If Africa occurs, then it is mysterious, dangerous and untouched by civilization

Since DW mainly analyzed Hollywood films, stereotypical depictions of black people mostly refer to black Americans. Subjects that relate specifically to Africans are not common, in part because African characters are barely featured in Hollywood films. The most common stereotype about Africa, however, is what TVTropes users call the "Darkest Africa" ​​concept: films that portray the continent as mysterious and dangerous, as an isolated country with limited connection to modern civilization. However, this type of representation is becoming increasingly rare.

Latin American characters are defined by their sex appeal

Latin Americans are the largest ethnic minority in the United States, at around 18 percent of the population. As such, they also get a good helping of stereotypical representations in Hollywood. A look at 2,682 films since 2000 shows that motifs about Latin American characters mostly deal with their supposed sex appeal. For women this is expressed in the "Spicy Latina" trope: a spirited, attractive seductress who knows how to defend herself and always looks sexy.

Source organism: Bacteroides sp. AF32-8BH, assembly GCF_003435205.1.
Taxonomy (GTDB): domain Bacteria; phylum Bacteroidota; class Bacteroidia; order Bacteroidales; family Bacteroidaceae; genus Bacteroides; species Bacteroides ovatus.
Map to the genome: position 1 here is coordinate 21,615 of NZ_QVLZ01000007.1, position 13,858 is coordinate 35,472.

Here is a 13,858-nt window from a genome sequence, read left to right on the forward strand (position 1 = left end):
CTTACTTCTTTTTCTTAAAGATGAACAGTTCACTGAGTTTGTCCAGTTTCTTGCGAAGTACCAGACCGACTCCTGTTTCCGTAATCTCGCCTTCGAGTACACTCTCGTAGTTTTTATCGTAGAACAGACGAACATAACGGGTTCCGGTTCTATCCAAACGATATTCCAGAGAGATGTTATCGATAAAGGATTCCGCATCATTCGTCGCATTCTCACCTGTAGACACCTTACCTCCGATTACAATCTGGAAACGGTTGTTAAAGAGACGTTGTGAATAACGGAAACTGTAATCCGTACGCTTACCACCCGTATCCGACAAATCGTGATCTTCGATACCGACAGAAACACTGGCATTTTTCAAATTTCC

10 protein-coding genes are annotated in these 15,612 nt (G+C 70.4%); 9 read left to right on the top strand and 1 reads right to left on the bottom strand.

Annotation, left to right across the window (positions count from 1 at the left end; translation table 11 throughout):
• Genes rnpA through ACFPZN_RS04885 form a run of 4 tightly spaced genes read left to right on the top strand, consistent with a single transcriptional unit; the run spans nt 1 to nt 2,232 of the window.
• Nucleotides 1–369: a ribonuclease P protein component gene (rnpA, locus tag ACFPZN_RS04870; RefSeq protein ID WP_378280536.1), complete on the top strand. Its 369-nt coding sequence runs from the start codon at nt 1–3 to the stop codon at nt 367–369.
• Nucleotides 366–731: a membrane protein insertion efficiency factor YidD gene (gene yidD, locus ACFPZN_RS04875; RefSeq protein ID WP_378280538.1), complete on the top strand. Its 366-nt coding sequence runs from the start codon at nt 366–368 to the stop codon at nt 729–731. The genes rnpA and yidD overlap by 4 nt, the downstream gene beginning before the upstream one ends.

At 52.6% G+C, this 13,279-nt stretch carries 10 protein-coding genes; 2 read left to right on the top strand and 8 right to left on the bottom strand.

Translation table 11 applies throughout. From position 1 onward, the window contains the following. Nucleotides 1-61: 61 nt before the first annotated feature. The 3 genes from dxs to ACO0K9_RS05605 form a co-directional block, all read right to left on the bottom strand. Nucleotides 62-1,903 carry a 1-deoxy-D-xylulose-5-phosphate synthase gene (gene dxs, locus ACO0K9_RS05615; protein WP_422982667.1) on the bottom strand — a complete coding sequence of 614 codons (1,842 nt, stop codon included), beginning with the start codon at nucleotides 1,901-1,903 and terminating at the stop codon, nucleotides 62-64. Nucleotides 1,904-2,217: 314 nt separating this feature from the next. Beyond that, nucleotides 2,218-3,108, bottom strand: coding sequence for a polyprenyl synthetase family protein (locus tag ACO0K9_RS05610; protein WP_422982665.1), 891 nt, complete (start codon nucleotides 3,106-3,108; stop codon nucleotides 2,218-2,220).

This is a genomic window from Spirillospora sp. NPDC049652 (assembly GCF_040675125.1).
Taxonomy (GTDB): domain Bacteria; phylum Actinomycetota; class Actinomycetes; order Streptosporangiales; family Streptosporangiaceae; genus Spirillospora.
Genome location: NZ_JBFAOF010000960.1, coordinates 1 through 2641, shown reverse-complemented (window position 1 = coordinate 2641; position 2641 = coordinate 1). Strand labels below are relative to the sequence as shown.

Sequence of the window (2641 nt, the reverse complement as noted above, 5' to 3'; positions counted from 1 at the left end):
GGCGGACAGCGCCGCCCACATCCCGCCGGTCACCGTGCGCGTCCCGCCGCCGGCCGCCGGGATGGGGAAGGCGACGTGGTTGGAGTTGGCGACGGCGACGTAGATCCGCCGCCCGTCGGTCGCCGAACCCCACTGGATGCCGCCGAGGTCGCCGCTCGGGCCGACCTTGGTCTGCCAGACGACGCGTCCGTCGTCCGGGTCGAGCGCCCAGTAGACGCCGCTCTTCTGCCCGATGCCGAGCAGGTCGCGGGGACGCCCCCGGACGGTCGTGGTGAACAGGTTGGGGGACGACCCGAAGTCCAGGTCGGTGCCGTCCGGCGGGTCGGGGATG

Men often get the role of Latino lover. The characters are often given a specific look that generalizes the look of all Latin Americans.

The stereotypes that films spread are particularly painful for groups that historically have suffered from discrimination and oppression. But there are stereotypes for practically every group, which are then reflected on the big screen. And for people who do not feel the effects of being reduced to such images on a daily basis, a misrepresentation causes significantly less pain.

Germans in films are still often Nazis